Ahead of Wednesday's start to the 2015/16 NBA season, Kevin Jeffers (Eastern Conference) and Jonathan Raymond (Western Conference) will preview each team in the league. Here, a look at the Denver Nuggets, Minnesota Timberwolves, Oklahoma City Thunder, Portland Trail Blazers and Utah Jazz in the Northwest Division.
What's good: Danilo Gallinari is back, and he should be healthy. He looked solid at EuroBasket with Italy in the summer, finishing as the fourth-leading scorer with 17.9 points per game. He flashed in plenty the all-purpose scoring touch that had him angling as possibly the NBA's brightest rising international star in 2012/13 – it will be a big deal if the Nuggets really have that Gallinari back.
There’s lots more intriguing international talent dotting this roster – from the tantalising playmaking potential of Emmanuel Mudiay to the potential frontcourt growth of Jusuf Nurkic (21), Nikola Jokic (20) and Joffrey Lauvergne (24).
What's bad: It's hard to see how all these parts are going to fit together into a functional whole.
New coach Michael Malone has a good defensive reputation, and it’s easy to envision him getting a team with this kind of size and athleticism up to respectable, from their fifth-worst points allowed per 100 possessions figure in 2014/15, in a hurry.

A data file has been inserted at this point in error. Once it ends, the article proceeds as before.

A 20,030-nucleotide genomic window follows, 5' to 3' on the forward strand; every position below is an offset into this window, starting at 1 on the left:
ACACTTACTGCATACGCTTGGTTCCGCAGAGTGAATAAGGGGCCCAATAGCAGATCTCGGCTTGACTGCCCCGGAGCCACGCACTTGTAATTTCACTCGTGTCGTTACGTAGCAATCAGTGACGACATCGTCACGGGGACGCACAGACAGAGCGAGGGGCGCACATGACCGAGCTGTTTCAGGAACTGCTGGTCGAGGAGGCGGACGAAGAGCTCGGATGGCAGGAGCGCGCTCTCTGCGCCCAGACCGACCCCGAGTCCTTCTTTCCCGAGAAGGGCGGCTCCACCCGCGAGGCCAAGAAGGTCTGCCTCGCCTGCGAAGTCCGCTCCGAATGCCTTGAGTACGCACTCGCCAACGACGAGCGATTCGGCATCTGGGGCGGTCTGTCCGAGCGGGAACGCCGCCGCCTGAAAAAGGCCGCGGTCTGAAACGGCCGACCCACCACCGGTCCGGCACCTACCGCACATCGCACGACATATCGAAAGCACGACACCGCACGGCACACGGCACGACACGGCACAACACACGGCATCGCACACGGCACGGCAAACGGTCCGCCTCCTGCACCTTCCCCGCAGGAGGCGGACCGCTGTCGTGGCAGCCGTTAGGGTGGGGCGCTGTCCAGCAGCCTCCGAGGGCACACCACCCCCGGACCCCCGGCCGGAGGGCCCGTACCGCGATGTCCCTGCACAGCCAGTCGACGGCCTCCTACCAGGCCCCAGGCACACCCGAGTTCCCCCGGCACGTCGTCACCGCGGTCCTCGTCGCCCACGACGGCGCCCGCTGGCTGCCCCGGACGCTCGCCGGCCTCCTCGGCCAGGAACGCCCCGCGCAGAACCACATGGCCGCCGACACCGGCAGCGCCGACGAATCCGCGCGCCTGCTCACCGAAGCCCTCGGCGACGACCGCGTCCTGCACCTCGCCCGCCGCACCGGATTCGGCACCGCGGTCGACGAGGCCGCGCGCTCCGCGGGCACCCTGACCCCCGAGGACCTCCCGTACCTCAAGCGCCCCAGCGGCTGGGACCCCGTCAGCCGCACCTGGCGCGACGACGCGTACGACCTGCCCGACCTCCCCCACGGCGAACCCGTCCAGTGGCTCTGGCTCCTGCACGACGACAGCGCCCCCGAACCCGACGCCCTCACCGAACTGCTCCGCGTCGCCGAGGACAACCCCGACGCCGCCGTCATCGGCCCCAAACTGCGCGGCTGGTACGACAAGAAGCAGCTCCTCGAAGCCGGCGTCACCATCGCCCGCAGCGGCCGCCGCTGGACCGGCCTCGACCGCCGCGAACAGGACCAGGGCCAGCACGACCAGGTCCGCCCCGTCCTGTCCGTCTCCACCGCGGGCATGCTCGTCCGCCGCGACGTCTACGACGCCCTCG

But they were also bottom 10 in points scored per 100 possessions, and it’s less clear outside some Gallinari hero-ball performances how they’re going to consistently be even minimally effective as an offence, let alone dynamic. Their three-point shooting was third worst in the league last year and it’s not evident there’s significant improvement here. Space will be precious.
It’s also difficult to imagine Mudiay, just 19, coming over from the Chinese league and steadily running an NBA offence from the get go.
Best case: Malone's defensive emphasis and their veteran talent (Jameer Nelson, Wilson Chandler, Kenneth Faried) keep them stable, Gallinari returns to his 12/13 form and the young guys play well enough that they hang around .500 or a little bit better.
Worst case: The young guys fall flat on first go, the veterans lose a step and Gallinari struggles to reach his earlier heights as they hover around 30 wins.